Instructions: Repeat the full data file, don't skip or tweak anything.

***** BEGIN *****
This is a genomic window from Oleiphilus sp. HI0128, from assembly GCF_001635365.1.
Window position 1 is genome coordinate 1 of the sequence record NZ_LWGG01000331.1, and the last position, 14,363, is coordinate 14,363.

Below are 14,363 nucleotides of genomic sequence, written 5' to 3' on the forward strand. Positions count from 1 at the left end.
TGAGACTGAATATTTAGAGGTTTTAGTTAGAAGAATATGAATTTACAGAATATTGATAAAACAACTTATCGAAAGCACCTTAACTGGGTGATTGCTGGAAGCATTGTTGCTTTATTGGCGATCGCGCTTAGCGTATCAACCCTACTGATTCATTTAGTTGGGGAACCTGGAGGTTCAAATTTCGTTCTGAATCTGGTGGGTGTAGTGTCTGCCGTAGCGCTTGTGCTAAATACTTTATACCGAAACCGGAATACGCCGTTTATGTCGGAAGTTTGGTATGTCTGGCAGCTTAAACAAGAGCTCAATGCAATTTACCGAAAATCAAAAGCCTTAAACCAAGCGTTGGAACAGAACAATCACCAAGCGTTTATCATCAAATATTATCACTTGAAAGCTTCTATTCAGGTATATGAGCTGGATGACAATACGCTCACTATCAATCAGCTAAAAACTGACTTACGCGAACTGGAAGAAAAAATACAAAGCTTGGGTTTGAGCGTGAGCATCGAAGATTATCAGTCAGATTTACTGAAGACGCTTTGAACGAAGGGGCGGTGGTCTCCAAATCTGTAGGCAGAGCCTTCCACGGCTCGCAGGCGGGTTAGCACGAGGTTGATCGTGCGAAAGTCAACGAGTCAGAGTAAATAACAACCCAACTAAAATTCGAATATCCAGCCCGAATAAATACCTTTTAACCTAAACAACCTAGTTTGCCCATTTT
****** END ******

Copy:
This is a genomic window from Oleiphilus sp. HI0128, from assembly GCF_001635365.1.
Window position 1 is genome coordinate 1 of the sequence record NZ_LWGG01000331.1, and the last position, 14,363, is coordinate 14,363.

Below are 14,363 nucleotides of genomic sequence, written 5' to 3' on the forward strand. Positions count from 1 at the left end.
TGAGACTGAATATTTAGAGGTTTTAGTTAGAAGAATATGAATTTACAGAATATTGATAAAACAACTTATCGAAAGCACCTTAACTGGGTGATTGCTGGAAGCATTGTTGCTTTATTGGCGATCGCGCTTAGCGTATCAACCCTACTGATTCATTTAGTTGGGGAACCTGGAGGTTCAAATTTCGTTCTGAATCTGGTGGGTGTAGTGTCTGCCGTAGCGCTTGTGCTAAATACTTTATACCGAAACCGGAATACGCCGTTTATGTCGGAAGTTTGGTATGTCTGGCAGCTTAAACAAGAGCTCAATGCAATTTACCGAAAATCAAAAGCCTTAAACCAAGCGTTGGAACAGAACAATCACCAAGCGTTTATCATCAAATATTATCACTTGAAAGCTTCTATTCAGGTATATGAGCTGGATGACAATACGCTCACTATCAATCAGCTAAAAACTGACTTACGCGAACTGGAAGAAAAAATACAAAGCTTGGGTTTGAGCGTGAGCATCGAAGATTATCAGTCAGATTTACTGAAGACGCTTTGAACGAAGGGGCGGTGGTCTCCAAATCTGTAGGCAGAGCCTTCCACGGCTCGCAGGCGGGTTAGCACGAGGTTGATCGTGCGAAAGTCAACGAGTCAGAGTAAATAACAACCCAACTAAAATTCGAATATCCAGCCCGAATAAATACCTTTTAACCTAAACAACCTAGTTTGCCCATTTT